8 African Billionaires Of 2016

Having your name on the Billionaire’s list does not come in a day’s work. It demands persistence, effort, courage, and talent. There are so many people running the same path, aiming for success, for the finish line but so many fall short and others do not even get the chance to start.

According to Forbes African Billionaires of 2016 list, 24 Africans made the cut this year. Ranging from Nigeria to South Africa, Africans are constantly showing their resilience and brilliance, making the mark not only in Africa but all over the world too.

We have compiled 8 African billionaires from 8 different countries to showcase each country’s role model and the efforts these people are making where they are.

#1. Aliko Dangote, Nigeria

Worth $15.5 billion, Dangote is known as Africa’s richest man and is the CEO of Dangote Group.

He founded Dangote Cement which is the largest cement producer and provider in Africa. It has expanded to Tanzania, Ethiopia, Zambia and Cameroon and produces 30 million metric tons every year.

Companies involved in salt, sugar and flour also constitute the Dangote Group.

#2. Nicky Oppenheimer, South Africa

Aged 70, Nicky Oppenheimer is South Africa’s richest man involved in the diamond trade. Having inherited 40% of his family’s business (DeBeers), he sold his stake to Anglo American, a company owned by his grandfather. He also owns and controls E. Oppenheimer & Son. In 2002, whilst chairman of DeBeers, Oppenheimer launched a diamond route which consists of 250, 000 hectares of land surrounding diamond mines and DeBeers and Oppenheimer property.

DeBeers and Oppenheimer have hands in African food and run Tana Africa Capital and Stockdale Street Capital.

#3. Nassef Sawiris, Egyptian

Sawiris is known as Egypt’s richest businessman. Running a company in partnership with Abu Dhabi’s International Petroleum Investment Co, OCI was formed in 2014. However, it split into two different companies- Orascom Construction which deals with trade and OCI that handles fertilizer and chemicals.

Nassef Sawiris is the largest shareholder of LafargeHolcim, with a share of 5%. It later merged with OCI in 2015. Also, he owns a 6% stake in Adidas which amounts to more than $1 billion.

In March 2015, he contributed $20 million to the University of Chicago, which he attended. The school now runs a scholarship program for the benefit of Egyptian students.

#4. Nathan Kirsh, Swaziland

Kirsh of Swaziland makes fourth on our list, finding success in the corn milling business he founded in his country in 1958. He further went on to the wholesale food distribution market in South Africa and helped build supermarkets and shopping malls. 49% of his company was bought by Sanlam.

However, he ended up broke at one point in his life. His fortune is derived from Jetro Holdings which has branches and restaurants in New York City, one of which is Jetro Cash and Carry, which supplies wholesale goods to small stores and restaurants.

One of his quotes was “You can’t take money with you. And if you can’t do things with it, you’re a bloody fool.”

#5. Isabel dos Santos, Angolan

The oldest daughter of Angola’s former president, President Jose Eduardo dos Santos, Isabel constitutes one of two of Africa’s richest woman. Her investments include those in Portugal and especially in her country Angola, with 25% assets in Unitel, Angola’s largest mobile network and a share in Banco BIC, a well-known bank in the country.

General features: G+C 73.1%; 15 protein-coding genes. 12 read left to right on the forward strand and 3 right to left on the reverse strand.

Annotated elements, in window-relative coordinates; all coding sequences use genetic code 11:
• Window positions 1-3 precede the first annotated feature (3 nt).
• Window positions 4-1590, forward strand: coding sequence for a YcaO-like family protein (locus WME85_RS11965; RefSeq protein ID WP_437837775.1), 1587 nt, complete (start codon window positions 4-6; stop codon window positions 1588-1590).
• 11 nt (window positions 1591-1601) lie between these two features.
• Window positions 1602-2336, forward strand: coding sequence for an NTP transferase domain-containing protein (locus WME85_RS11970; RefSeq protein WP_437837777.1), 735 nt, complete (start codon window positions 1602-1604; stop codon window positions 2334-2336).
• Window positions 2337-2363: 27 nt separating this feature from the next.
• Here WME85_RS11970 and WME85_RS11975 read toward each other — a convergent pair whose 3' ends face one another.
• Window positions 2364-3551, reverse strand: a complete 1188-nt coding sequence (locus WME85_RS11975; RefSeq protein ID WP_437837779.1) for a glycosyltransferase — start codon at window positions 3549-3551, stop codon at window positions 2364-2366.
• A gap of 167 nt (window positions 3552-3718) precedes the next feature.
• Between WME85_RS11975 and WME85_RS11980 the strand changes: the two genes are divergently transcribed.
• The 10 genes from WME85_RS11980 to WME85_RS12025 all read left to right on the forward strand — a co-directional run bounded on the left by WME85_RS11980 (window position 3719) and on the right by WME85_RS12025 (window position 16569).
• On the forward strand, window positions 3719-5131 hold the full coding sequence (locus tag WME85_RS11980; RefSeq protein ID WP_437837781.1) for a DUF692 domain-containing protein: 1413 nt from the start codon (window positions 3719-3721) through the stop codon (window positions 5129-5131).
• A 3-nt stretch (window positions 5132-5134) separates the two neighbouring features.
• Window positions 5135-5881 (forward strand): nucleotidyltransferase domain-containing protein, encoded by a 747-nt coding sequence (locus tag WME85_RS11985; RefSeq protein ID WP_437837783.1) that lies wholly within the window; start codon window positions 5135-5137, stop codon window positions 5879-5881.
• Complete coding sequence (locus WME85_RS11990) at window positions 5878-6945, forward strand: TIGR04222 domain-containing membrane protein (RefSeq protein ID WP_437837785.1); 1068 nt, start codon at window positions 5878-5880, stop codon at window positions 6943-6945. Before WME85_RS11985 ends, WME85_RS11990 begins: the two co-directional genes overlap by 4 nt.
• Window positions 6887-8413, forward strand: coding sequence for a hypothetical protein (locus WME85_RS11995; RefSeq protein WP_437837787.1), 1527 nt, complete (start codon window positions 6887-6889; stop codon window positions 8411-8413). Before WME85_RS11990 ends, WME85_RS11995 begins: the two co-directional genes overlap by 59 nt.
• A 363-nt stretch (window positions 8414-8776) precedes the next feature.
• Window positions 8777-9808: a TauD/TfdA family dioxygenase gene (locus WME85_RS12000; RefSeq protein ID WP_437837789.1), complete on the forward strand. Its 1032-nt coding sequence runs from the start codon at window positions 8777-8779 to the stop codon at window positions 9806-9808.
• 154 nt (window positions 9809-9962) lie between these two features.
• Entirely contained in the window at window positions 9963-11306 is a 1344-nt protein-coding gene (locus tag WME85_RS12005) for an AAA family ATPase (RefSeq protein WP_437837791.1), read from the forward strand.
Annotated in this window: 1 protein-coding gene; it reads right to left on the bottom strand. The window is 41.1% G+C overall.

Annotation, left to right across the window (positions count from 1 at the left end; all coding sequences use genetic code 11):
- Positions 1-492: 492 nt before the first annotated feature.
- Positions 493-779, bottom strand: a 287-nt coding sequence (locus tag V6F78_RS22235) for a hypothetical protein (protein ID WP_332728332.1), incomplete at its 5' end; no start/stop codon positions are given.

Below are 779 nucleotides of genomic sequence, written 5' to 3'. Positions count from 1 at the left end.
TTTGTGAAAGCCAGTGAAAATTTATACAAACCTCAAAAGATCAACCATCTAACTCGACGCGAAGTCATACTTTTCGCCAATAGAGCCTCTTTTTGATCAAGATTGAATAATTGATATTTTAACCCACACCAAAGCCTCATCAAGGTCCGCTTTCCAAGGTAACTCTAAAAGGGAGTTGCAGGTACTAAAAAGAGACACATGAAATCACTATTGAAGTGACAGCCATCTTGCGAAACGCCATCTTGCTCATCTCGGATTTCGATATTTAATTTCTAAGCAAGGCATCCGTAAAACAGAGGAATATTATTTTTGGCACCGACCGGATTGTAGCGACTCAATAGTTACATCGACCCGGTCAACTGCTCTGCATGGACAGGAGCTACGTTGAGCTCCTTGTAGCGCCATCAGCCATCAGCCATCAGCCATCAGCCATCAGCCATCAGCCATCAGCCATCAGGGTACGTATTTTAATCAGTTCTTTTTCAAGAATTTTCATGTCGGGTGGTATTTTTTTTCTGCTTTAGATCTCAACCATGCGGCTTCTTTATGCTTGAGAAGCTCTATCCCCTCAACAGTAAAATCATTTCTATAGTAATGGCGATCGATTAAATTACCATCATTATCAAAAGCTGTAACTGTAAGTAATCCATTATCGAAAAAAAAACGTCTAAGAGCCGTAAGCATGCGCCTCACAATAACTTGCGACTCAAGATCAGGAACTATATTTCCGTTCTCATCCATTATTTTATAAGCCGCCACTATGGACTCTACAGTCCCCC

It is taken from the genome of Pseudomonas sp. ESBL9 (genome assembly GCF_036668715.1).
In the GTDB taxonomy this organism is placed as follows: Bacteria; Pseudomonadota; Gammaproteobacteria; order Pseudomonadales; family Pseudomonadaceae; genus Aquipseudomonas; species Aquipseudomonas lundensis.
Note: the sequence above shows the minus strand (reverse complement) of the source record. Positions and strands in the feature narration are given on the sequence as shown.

In Portugal, she has shares in oil and gas especially in Galp Energia and 19% share in Banco BPI, Portugal’s fourth-largest bank. Isabel also has hands in cable TV and telecom firm Nos SGPS.

She was also resilient enough to purchase a stake in Portuguese electric power equipment company, Efacec Power Solutions which cost a little more than $200 million.

Alongside Folorunsho Alakija, she forms one of Africa’s richest woman.

#6. Issad Rebrab, Algerian

Issad Rebrab, aged 72, is Algeria’s richest man having founded Algeria’s biggest conglomerate, Cevital. It possesses sugar refineries and produces vegetable oil and margarine.

Issad hasn’t been afraid to spend as he is been buying European companies that are struggling. Among such companies was Groupe Bandt which is a French-based appliance making company that had been swimming in bankruptcy. Cevital purchased it and a Brandt plant in Algeria costing over $200 million has been built. He is confident that his company can compete with China for cheap labor.

Issad Rebrab is the son of militants who participated in the fight for Algeria’s independence from France.

#7. Othman Benjelloun, Moroccan

BMCE Bank, one of Morroco’s largest banks has Othman Benjelloun as its head. It is present in several African countries such as Kenya, Congo, and Senegal.

Othman is a majority shareholder in an insurance company, RMA Watanya and has a stake in Meditelecom, a mobile phone operator in Morocco. He boasts a money management firm FinanceCom Asset Management which makes investments in Nigeria, Ghana, and South Africa. Othman Benjelloun aims to build a 30-story ‘rocket-shaped tower’ to house BMCE’s headquarters in Casablanca.

#8. Mohammed Dewji, Tanzanian

Founded in 1970 by his father, METL is managed by Mohammed Dewji, a Tanzanian conglomerate. It is a company with involvement in flour milling, beverages, textile manufacturing and edible oils in various aspects of Africa.

He also created Mo Cola, which is considered cheaper than Coca-Cola and competes with Tanzanian Said Salim Bakhresa’s Azam Cola. Having done the best he could in the Tanzanian parliament for two terms, he retired.

Dewji founded a scholarship foundation for poor Tanzanian children called the Mo Dewji Foundation.

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